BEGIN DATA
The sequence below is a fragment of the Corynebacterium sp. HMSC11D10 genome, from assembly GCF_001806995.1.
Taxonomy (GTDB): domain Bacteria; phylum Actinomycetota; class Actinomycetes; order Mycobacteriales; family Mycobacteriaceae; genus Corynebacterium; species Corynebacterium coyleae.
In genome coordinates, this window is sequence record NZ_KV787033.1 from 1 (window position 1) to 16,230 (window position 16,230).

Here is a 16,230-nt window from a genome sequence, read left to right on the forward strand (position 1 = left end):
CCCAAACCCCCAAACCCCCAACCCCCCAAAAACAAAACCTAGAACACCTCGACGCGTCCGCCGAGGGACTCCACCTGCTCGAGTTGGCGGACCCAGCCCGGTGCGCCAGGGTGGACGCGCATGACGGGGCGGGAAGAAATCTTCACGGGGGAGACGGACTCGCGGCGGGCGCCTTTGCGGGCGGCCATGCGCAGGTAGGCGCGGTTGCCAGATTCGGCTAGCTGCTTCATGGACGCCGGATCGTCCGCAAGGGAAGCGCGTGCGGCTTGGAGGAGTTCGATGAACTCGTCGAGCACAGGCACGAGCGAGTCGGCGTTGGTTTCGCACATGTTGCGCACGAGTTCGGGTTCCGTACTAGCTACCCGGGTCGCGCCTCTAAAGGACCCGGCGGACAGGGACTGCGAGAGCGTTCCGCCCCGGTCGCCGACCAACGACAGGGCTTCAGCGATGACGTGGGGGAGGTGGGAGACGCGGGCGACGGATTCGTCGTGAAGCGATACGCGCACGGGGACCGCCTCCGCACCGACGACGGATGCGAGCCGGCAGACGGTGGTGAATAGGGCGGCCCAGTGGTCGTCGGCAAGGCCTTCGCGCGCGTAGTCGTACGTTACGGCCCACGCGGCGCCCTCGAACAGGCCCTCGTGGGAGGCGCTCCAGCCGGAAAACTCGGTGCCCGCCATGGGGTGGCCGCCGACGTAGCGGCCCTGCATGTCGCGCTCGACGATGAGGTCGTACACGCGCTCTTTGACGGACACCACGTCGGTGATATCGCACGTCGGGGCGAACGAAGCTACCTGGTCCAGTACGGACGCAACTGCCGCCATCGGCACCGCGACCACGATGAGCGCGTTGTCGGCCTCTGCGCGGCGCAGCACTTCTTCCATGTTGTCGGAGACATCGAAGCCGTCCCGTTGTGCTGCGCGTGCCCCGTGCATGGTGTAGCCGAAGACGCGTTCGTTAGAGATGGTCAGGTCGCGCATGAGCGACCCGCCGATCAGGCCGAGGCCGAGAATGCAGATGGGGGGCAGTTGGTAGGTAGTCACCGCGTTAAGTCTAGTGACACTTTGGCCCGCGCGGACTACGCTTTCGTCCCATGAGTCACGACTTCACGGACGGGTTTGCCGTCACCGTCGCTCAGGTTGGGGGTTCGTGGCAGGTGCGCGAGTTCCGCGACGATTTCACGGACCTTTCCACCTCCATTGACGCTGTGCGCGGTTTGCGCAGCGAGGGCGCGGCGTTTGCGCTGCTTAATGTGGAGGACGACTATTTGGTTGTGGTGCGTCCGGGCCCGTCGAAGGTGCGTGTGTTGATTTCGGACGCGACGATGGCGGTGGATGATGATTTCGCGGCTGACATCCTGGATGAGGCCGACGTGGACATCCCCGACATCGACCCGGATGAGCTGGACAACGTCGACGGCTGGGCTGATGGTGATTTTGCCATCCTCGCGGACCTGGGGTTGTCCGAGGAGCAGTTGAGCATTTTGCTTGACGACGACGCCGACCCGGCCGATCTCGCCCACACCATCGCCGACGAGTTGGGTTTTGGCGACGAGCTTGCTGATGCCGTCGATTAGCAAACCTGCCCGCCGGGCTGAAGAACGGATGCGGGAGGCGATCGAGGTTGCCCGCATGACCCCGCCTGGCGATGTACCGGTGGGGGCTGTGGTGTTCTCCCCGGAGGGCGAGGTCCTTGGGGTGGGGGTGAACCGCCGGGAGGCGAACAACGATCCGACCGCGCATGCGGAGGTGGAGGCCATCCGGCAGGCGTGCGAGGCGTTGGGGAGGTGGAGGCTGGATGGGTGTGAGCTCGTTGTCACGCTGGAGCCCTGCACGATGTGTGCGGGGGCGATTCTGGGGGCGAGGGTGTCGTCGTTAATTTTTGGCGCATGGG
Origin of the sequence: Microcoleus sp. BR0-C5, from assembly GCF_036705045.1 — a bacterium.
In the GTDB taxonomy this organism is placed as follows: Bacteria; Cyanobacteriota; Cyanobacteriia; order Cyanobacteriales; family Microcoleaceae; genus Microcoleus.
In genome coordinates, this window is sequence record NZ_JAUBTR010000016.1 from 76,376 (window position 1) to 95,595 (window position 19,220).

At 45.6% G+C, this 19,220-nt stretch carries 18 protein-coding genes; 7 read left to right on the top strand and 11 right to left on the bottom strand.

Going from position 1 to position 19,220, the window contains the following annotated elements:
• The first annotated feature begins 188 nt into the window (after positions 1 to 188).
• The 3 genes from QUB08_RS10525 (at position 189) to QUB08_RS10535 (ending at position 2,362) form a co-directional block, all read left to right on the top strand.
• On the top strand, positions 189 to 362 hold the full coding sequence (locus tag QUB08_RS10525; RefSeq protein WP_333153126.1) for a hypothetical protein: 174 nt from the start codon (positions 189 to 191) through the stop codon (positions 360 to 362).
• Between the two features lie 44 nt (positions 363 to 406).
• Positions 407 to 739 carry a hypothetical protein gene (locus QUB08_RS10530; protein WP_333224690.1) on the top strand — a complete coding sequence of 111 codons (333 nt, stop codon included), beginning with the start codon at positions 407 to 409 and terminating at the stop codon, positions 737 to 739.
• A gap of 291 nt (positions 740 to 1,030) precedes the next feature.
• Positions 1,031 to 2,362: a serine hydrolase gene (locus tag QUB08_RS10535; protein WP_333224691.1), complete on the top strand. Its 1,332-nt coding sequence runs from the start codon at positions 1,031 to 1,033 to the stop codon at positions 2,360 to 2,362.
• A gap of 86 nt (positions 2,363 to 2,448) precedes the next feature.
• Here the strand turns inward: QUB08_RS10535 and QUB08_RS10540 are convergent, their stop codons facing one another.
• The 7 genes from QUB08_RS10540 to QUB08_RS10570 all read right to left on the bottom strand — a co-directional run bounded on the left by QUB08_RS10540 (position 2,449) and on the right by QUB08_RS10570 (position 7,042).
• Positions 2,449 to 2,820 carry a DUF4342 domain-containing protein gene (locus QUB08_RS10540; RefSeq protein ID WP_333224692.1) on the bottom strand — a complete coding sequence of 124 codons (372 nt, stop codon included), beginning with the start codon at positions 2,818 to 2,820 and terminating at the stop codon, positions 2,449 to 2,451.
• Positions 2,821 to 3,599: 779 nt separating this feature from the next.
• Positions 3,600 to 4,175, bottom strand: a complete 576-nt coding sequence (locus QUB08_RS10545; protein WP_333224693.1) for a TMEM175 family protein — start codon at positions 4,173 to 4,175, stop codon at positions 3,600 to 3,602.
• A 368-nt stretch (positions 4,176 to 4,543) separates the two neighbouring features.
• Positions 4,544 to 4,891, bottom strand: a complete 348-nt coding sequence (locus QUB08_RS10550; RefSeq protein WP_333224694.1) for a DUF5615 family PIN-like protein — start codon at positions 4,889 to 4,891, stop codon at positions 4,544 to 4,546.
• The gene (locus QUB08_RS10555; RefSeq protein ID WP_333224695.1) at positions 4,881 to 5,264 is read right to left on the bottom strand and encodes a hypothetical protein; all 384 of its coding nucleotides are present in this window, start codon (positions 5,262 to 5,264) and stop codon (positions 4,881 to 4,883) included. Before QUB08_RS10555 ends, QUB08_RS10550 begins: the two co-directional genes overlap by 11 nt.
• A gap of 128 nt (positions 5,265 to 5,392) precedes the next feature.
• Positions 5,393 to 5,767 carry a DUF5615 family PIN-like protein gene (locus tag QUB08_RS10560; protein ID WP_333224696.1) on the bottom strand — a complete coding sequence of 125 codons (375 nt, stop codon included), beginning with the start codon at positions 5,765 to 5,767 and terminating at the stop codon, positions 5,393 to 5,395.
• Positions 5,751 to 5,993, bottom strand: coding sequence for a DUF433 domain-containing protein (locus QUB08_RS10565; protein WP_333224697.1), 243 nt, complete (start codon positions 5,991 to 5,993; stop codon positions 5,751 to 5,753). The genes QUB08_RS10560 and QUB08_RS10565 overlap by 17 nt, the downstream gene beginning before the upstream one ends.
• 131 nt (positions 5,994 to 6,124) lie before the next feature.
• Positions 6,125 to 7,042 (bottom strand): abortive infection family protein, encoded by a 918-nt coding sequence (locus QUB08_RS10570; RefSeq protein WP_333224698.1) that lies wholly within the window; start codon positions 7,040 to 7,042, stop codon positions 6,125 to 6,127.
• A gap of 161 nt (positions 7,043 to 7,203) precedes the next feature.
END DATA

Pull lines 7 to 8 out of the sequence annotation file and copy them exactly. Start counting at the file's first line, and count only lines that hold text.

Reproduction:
In the GTDB taxonomy this organism is placed as follows: Bacteria; Cyanobacteriota; Cyanobacteriia; order Cyanobacteriales; family Microcoleaceae; genus Microcoleus.
In genome coordinates, this window is sequence record NZ_JAUBTR010000016.1 from 76,376 (window position 1) to 95,595 (window position 19,220).